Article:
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Mythology Of The Managerial Job Published: Tuesday, September 23, 1997 By: Dr. Manuel Angel Morales

It is possible to make a strong argument on how the myths of management can create serious intellectual and practical confusion. By myths we do not mean useless and inaccurate belief systems. After all, without some shared stories to tell ourselves about the world around us, human beings cannot know what they collectively believe, and hence all but the most elementary communications are severely limited. However, as the environment and organizational actors change, it becomes necessary for myths and myth systems to change. If they are prevented from changing, either by ignorance and inattention or, worse yet, by the dogmatic imposition of a particular organizational ideology, myths can become very harmful. The consequence is impairing the person`s capacity to understand or interpret the surrounding world. Then, the question is, what are the myth of management that may be presently impairing our capacity to understand and transform the manager`s world? Various scholars (Vail and Stacey) have profoundly researched this dimension, but let us say that there are at least seven that operate powerfully in our cultural consciousness and that have not yet been overturned by the world of radical change and transformation. These myths operate not as a list but as a profound ideological system of work or as conventional mental models.

  • The myth of a single person called the manager, the leader or the champion. This conception implies that there is a coherent, whole function to be performed. It is a very old idea that received enormous reinforcement in the twentieth century with the adoption of the concept of "the administrator" and "the general manager" as the primary focus of universities and graduate programs with the mission of forming them. It is a vast abstraction, for all kinds of people without the title or the power have opportunities for management and leadership in contemporary organizations. It also grounds new research about the competencies skills and habits of this abstract manager.
  • The myth that the leader leads and the manager manages is very much the legacy of thinkers of the nineteenth century with their concept of the firm and also with the notion of bureaucracy. The point is that one must make an enormous simplification to abstract a collection of people and physical objects out of the total flow and call it an organization. The traditional notion of an organization is a mixture of physical and conceptual differentiation. We have done this with such a degree of sophistication that the myriad of interconnections makes it difficult for us to understand the organization`s sensitivity to its environment. Furthermore, the through reification of the idea of organization dulls our sensitivity to all the different ways the organization can appear, depending on the point of view of the observer.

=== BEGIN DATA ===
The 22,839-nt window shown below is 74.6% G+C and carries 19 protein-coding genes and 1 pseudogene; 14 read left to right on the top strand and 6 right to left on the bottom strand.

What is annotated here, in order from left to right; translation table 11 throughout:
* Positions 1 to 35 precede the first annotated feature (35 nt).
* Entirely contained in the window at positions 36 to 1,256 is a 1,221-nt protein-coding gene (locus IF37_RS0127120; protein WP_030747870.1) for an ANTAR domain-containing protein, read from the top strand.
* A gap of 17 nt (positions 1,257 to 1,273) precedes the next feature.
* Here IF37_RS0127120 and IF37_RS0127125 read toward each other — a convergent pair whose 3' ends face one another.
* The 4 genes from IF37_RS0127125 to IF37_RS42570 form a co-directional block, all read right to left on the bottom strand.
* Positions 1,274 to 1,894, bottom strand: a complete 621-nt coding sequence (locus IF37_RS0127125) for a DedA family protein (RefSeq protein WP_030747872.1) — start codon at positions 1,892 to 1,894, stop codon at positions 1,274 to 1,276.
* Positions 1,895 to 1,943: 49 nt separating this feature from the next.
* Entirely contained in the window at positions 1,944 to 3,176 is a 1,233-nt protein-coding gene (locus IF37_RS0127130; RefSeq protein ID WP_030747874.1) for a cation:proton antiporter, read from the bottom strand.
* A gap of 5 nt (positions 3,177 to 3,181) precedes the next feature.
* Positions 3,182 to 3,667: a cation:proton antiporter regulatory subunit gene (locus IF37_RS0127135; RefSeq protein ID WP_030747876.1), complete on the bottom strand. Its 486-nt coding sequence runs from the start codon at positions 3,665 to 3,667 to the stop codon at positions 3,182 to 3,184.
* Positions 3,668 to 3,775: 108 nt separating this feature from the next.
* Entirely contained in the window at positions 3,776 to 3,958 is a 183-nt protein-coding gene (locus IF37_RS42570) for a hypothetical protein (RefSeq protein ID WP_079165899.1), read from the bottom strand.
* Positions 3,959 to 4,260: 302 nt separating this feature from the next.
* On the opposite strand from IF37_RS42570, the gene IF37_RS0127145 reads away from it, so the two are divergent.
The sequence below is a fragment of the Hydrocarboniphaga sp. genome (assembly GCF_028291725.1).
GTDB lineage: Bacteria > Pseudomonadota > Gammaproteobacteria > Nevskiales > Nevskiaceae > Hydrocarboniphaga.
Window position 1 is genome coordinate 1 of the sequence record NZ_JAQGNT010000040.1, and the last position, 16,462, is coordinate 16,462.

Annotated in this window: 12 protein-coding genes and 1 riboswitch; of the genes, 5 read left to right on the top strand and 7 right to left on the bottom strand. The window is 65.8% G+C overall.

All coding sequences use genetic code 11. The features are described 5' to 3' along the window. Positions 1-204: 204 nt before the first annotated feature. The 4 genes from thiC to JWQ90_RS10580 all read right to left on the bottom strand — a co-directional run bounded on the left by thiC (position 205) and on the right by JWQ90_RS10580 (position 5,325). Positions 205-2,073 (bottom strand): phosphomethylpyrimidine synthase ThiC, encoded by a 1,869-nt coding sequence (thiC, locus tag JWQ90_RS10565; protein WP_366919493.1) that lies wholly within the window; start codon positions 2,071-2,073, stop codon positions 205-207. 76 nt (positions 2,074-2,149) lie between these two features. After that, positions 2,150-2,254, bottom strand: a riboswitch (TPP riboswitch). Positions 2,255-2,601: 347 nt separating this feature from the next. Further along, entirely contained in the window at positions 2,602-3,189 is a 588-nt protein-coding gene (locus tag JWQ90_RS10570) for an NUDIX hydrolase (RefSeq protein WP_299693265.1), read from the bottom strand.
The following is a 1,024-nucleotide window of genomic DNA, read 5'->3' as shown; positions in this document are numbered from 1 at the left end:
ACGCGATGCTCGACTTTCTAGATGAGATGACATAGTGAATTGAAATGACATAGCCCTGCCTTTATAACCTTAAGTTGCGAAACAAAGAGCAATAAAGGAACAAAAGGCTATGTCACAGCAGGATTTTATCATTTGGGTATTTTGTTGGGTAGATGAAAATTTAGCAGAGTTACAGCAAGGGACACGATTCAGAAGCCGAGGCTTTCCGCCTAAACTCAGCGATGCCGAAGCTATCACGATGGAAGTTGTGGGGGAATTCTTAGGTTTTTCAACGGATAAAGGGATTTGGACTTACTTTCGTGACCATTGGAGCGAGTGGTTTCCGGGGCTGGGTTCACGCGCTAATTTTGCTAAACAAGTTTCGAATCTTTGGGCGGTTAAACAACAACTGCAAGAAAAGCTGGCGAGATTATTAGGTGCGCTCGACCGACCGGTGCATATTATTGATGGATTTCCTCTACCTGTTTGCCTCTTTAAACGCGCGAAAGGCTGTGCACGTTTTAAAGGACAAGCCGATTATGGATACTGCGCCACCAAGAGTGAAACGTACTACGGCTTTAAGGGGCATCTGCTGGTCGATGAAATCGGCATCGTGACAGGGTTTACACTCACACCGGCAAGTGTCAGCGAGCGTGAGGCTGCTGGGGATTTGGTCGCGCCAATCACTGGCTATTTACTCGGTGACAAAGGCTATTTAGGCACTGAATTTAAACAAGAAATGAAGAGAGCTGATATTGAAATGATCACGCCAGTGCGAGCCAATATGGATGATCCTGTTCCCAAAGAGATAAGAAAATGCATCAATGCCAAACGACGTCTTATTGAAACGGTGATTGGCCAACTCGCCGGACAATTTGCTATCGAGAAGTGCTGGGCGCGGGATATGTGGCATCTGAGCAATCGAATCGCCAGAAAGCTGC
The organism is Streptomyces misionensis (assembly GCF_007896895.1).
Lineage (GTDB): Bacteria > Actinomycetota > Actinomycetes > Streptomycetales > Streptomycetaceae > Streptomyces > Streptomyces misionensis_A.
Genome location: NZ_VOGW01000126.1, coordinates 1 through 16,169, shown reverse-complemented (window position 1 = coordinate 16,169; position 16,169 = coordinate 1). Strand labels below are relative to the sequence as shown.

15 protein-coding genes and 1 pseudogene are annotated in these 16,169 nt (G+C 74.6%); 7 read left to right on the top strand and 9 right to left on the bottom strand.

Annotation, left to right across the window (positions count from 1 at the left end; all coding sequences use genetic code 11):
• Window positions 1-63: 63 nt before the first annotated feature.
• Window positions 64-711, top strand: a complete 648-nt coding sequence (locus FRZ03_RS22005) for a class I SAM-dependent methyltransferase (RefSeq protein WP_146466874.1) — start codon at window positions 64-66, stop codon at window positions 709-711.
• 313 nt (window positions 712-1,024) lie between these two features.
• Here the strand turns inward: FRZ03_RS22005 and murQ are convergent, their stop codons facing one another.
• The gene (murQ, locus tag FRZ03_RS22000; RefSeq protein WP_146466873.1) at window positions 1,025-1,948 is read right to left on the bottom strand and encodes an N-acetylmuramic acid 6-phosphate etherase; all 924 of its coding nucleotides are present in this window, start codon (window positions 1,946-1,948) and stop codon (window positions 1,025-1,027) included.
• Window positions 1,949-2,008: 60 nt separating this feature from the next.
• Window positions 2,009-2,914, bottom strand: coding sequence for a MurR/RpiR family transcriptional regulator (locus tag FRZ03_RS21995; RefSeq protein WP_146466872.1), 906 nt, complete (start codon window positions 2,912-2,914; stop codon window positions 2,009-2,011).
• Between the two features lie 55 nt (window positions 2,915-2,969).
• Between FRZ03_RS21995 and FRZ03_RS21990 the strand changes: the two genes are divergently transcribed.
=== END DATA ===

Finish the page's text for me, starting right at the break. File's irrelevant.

• The myth of control though the pyramidal chain of command. Hierarchy, the idea of having someone to report to, is another image that is deep in the culture`s psyche. It is almost synonymous of being organized, the idea that someone is in charge. The very common phenomenon of multiple power centers in postmodern institutions exists as an aberration, as something that should not be. A similar case has been with the development of multi-functional teams and empowered units. Yet there it is in the form of networks, matrix structures, project teams and business units. While managers rail against their operating structures, have you ever heard anyone say they love self-managed teams?
  • The myth of the organization as a pure instrument for the attainment of official objectives. Following this belief, those concerned with the human side of the organization have been struggling with this story for quite a long time. It was demolished in the 1940s with the birth of the informal organization, but the myth keeps resurfacing whenever the going gets tough and we seem to think that some kind of stripping down the organization to its bare essentials is the way to ensure its survival.
  • The myth of the irrelevance of culture relates to the flash conviction and feelings that the organization has its own way of operating that is the only right one. Hence, there is no need for changing. Our point is that pretending it isn`t there is foolish.
  • The myth of a product as the organization`s primary output. As we move further and further into the service economy it is becoming more clear that we can`t think of service in the same way as we have always thought about products. Services aren`t standardized little packages. Service is a human interaction that unfolds in real time. To really think of oneself in the service business changes the way one thinks of the business, and especially the bottom-line. Thus, there is a paradox between the customized natural of service and the actual pressures to standardize it for purposes of cost control.
  • The myth of rational analysis as the chief means of understanding and directing the organization. We have been making this assumption for quite a long time, meaning that effective action is a process of rationally figuring out what needs to be done. Even though more and more research is confirming its importance, intuition is still neglected. The seven myths could easily be called principles, and viewing them in such a way come to attach more truth and reality to these ideas than they warrant. This is how they get so deeply implanted in our minds. We are slowly moving out of a principles-driven world, at least in the sense of automatic reliance on principles. But even if we aren`t, the principles embodied in these seven myths need a much closer look than they have been getting.

Copyright 1997 QBS, Inc.
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